Cavalier health issues

Every Cavalier buyer should know the truth about Cavalier issues and educate themselves using other sources on potential problems. Lots of purebred dogs have their own set of potential issues and this is not to say that each dog WILL develop some sort of problem. It’s only a list to make each buyer aware that these are the prevalent issues that could affect a Cavalier.

Read up on your diseases! An informed well read and versed pet owner is a smart pet owner! Or, ask your veterinarian, or ask me and I’ll help as much as I can (and then send you to your vet when I’m out of info).

Below is a list of the most common heath issues that are associated with Cavaliers:

Heart Disease is by far the biggest of the issues. Cavaliers are prone to Mitral valve disease which is a condition that causes one of the heart valves to leak blood backward forcing the heart to work harder in order to circulate the blood. It shows up as a murmur and can be detected by a canine cardiologist. Nearly every Cavalier will develop a heart murmur after the age of 10 which could be meaningless. However, it could be an issue if it develops into the mitral valve disease. After the age of 2, a certified canine cardiologist would be able to evaluate if there is a clear heart and testing each year thereafter.

Eye Problems

There are several genetic eye diseases prominent in the Cavalier including cataracts and retinal dysplasia. After age 2, a trained canine ophthalmologist can get a better feel if there is a current issue or possible future issue. You will need to repeat the testing on a yearly basis.

Hip Dysplasia

Many breeds are prone to hip dysplasia which is where the top of the thigh bone does not fit tightly into the cup of the hip and can cause minor discomfort to severe lameness. X-rays evaluated by a trained specialist is the only way of determining if there is an issue.

Patellar Luxation

Otherwise known as the floating kneecap. This condition is present when the kneecap on the dogs rear leg becomes dislocated and slips out of it’s proper position. This genetic condition can be easily detected by your veterinarian and does not require a specialist to analyze.


SM is much easier for me since I have trouble with the pronunciation.

SM is caused by a malformation in the back of the skull which disrupts the normal flow of cerebrospinal fluid between the brain cavity and the spinal cord. This blockage causes pockets of fluid to form in the spinal column and symptoms can range from a mild scratching to severe pain. Mild cases are often diagnosed as allergies or skin problems and if properly diagnosed can be managed with medication. The only reliable method of diagnosing SM is by doing an MRI and there really is no way of telling that a non symptomatic dog will produce puppies with SM. SM is a hereditary disease however, all research on it is in its early phases.

Parvo- not specific to Cavaliers but a good one to read up on

The disease is caused by a highly contagious virus that is transmitted mostly by dogs orally contacting infected feces. As in many viral diseases of the intestinal tract, some dogs can pick up the disease and shed the virus without significant symptoms in themselves. The virus is extremely small, just 1 thimble full of stool can contain millions of virus particles. It is easy to see why contamination occurs so readily. The majority of dogs presented with parvovirus show signs of lethargy, vomiting, diarrhea, and lack of appetite. In severe cases the diarrhea is very watery and frequently bloody, with a telltale odor. They are very ill, with significant abdominal pain. The virus is so strong that it literally causes the lining of the intestines to slough. It is painful to eat, and with the severe diarrhea and vomiting that is present, they rapidly become dehydrated. The also have a disruption in their electrolytes (sodium, potassium, chlorine) that adds to the weakness.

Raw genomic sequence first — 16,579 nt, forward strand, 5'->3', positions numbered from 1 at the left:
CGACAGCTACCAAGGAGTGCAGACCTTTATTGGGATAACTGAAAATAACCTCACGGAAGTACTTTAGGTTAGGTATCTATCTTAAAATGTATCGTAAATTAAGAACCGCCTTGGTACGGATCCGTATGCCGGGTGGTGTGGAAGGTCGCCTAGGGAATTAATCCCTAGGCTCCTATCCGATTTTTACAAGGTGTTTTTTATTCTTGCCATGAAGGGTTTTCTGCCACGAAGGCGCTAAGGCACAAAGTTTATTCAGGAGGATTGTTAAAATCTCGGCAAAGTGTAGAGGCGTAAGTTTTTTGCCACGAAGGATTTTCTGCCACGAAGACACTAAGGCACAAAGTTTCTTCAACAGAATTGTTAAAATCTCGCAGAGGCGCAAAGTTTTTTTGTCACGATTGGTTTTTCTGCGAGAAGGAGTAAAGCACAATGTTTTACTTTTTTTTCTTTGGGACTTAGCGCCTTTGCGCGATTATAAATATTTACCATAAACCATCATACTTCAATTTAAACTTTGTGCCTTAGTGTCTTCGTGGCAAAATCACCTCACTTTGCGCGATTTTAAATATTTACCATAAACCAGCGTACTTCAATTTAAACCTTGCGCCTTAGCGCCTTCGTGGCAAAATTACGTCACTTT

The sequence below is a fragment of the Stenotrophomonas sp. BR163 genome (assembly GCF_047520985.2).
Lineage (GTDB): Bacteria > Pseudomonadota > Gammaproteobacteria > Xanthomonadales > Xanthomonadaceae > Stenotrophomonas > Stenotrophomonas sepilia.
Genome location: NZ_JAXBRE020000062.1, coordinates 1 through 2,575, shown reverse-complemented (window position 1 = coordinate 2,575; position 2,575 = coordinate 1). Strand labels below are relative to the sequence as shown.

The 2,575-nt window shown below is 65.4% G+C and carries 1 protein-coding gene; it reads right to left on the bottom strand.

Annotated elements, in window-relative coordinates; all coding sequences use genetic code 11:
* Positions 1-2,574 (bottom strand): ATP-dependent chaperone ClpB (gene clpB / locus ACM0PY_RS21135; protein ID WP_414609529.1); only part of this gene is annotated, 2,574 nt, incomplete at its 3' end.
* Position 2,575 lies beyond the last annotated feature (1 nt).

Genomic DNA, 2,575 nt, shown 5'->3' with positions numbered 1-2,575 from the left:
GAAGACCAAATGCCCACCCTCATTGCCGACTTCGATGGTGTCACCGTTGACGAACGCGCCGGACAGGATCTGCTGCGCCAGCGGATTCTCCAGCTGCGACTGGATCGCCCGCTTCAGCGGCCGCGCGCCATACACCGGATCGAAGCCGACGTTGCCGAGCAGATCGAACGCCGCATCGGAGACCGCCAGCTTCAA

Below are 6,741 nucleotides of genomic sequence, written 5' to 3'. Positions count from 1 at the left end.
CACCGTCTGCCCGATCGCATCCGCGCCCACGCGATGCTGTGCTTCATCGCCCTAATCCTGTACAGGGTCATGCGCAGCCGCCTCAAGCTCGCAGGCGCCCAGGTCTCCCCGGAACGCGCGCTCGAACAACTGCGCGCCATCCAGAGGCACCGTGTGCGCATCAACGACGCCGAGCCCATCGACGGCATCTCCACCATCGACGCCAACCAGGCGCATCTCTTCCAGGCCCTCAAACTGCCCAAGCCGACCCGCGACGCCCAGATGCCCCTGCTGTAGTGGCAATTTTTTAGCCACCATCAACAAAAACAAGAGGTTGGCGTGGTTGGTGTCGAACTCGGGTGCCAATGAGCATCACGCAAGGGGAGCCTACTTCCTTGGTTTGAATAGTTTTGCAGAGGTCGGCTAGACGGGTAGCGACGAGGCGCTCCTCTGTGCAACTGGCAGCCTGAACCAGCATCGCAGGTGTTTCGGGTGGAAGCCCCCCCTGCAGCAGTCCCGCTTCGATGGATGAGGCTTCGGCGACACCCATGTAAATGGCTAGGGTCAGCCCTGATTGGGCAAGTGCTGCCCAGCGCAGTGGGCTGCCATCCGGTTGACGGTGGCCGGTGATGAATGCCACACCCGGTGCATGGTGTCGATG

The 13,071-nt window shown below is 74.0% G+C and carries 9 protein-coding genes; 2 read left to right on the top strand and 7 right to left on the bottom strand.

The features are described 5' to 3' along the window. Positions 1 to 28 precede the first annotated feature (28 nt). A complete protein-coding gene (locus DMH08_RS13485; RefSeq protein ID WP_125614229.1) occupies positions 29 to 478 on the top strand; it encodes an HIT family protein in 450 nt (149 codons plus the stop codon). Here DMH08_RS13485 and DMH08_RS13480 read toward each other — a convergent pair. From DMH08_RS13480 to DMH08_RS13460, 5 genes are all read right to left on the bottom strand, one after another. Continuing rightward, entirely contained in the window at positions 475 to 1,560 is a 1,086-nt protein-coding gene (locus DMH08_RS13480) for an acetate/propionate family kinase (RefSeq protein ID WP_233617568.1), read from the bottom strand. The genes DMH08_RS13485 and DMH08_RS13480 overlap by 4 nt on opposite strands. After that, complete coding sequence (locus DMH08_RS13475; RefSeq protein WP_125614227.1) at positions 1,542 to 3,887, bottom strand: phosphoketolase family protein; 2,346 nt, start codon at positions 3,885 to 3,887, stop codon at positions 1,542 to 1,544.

Heartworm- general disease also

Heartworm disease is becoming more common in many parts of the United States and can infect dogs and cats. It is caused by the heartworm, Dirofilaria immitis. This parasite lives in the right side of the heart, the nearby large vessels (pulmonary arteries), and lungs (especially cats). The female worm produces large numbers of microscopic, immature heartworm that circulate in the blood. These immature worms (microfilariae) are taken up with the blood by a mosquito feeding on an infected pet. After living in the mosquito for 10 to 14 days, the microfilariae can then infect another dog or cat that the mosquito feeds on. The feeding mosquito deposits infective microfilariae into the skin of another pet, and these enter the body through the mosquito bite wound. The microfilariae eventually travel to the heart where they develop into adult heartworm. The adult heartworm produce new microfilariae within 3 months. It takes at least 190 days from the time the dog (or cat) is bitten by an infected mosquito until the animal becomes a new source of infective microfilariae.

Most cases of heartworm are diagnosed by a blood test that detects the body's immune response to the adult heartworm. Finding the microfilariae in the blood can confirm the diagnosis. Sometimes, however, no microfilariae are found in the blood (occult heartworm disease). These cases are diagnosed by a combination of blood tests and chest radiographs (x-rays). Failure to treat heartworm disease may result in heart failure and/or serious disease of the liver and kidneys. Untreated heartworm disease is usually fatal.